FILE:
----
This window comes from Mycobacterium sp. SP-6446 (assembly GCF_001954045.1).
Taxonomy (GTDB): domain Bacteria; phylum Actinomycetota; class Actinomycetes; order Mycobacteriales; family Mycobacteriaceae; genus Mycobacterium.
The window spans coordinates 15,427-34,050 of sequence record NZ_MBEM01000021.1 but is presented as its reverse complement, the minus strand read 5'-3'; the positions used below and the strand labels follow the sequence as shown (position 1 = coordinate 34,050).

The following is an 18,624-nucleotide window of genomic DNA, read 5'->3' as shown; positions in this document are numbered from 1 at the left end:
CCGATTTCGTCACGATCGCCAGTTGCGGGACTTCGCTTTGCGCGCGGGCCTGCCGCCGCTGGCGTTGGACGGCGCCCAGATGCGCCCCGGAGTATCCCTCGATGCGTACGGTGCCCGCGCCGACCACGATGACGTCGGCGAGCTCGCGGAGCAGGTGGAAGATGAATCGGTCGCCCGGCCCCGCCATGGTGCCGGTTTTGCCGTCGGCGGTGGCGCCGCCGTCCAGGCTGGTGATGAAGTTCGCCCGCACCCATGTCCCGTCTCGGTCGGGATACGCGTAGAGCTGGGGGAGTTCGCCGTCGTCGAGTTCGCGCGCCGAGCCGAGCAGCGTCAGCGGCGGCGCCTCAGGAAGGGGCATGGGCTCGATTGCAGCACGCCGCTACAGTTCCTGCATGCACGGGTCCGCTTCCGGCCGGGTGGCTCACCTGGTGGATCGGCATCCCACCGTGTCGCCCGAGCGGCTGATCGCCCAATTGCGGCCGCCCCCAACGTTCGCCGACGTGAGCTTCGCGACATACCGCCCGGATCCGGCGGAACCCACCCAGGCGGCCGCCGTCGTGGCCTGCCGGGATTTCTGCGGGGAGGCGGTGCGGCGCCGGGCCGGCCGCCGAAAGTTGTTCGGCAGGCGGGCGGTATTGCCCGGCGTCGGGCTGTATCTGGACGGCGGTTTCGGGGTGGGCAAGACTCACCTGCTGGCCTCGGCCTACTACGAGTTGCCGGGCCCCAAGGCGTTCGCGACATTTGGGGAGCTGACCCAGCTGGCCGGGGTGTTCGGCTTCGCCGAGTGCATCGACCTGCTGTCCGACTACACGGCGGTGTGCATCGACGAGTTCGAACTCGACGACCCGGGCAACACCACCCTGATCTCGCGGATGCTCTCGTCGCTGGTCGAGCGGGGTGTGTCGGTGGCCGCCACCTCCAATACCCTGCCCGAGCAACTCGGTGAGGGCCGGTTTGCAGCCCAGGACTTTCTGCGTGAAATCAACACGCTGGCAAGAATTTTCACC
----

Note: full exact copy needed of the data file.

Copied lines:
This window comes from Mycobacterium sp. SP-6446 (assembly GCF_001954045.1).
Taxonomy (GTDB): domain Bacteria; phylum Actinomycetota; class Actinomycetes; order Mycobacteriales; family Mycobacteriaceae; genus Mycobacterium.
The window spans coordinates 15,427-34,050 of sequence record NZ_MBEM01000021.1 but is presented as its reverse complement, the minus strand read 5'-3'; the positions used below and the strand labels follow the sequence as shown (position 1 = coordinate 34,050).

The following is an 18,624-nucleotide window of genomic DNA, read 5'->3' as shown; positions in this document are numbered from 1 at the left end:
CCGATTTCGTCACGATCGCCAGTTGCGGGACTTCGCTTTGCGCGCGGGCCTGCCGCCGCTGGCGTTGGACGGCGCCCAGATGCGCCCCGGAGTATCCCTCGATGCGTACGGTGCCCGCGCCGACCACGATGACGTCGGCGAGCTCGCGGAGCAGGTGGAAGATGAATCGGTCGCCCGGCCCCGCCATGGTGCCGGTTTTGCCGTCGGCGGTGGCGCCGCCGTCCAGGCTGGTGATGAAGTTCGCCCGCACCCATGTCCCGTCTCGGTCGGGATACGCGTAGAGCTGGGGGAGTTCGCCGTCGTCGAGTTCGCGCGCCGAGCCGAGCAGCGTCAGCGGCGGCGCCTCAGGAAGGGGCATGGGCTCGATTGCAGCACGCCGCTACAGTTCCTGCATGCACGGGTCCGCTTCCGGCCGGGTGGCTCACCTGGTGGATCGGCATCCCACCGTGTCGCCCGAGCGGCTGATCGCCCAATTGCGGCCGCCCCCAACGTTCGCCGACGTGAGCTTCGCGACATACCGCCCGGATCCGGCGGAACCCACCCAGGCGGCCGCCGTCGTGGCCTGCCGGGATTTCTGCGGGGAGGCGGTGCGGCGCCGGGCCGGCCGCCGAAAGTTGTTCGGCAGGCGGGCGGTATTGCCCGGCGTCGGGCTGTATCTGGACGGCGGTTTCGGGGTGGGCAAGACTCACCTGCTGGCCTCGGCCTACTACGAGTTGCCGGGCCCCAAGGCGTTCGCGACATTTGGGGAGCTGACCCAGCTGGCCGGGGTGTTCGGCTTCGCCGAGTGCATCGACCTGCTGTCCGACTACACGGCGGTGTGCATCGACGAGTTCGAACTCGACGACCCGGGCAACACCACCCTGATCTCGCGGATGCTCTCGTCGCTGGTCGAGCGGGGTGTGTCGGTGGCCGCCACCTCCAATACCCTGCCCGAGCAACTCGGTGAGGGCCGGTTTGCAGCCCAGGACTTTCTGCGTGAAATCAACACGCTGGCAAGAATTTTCACC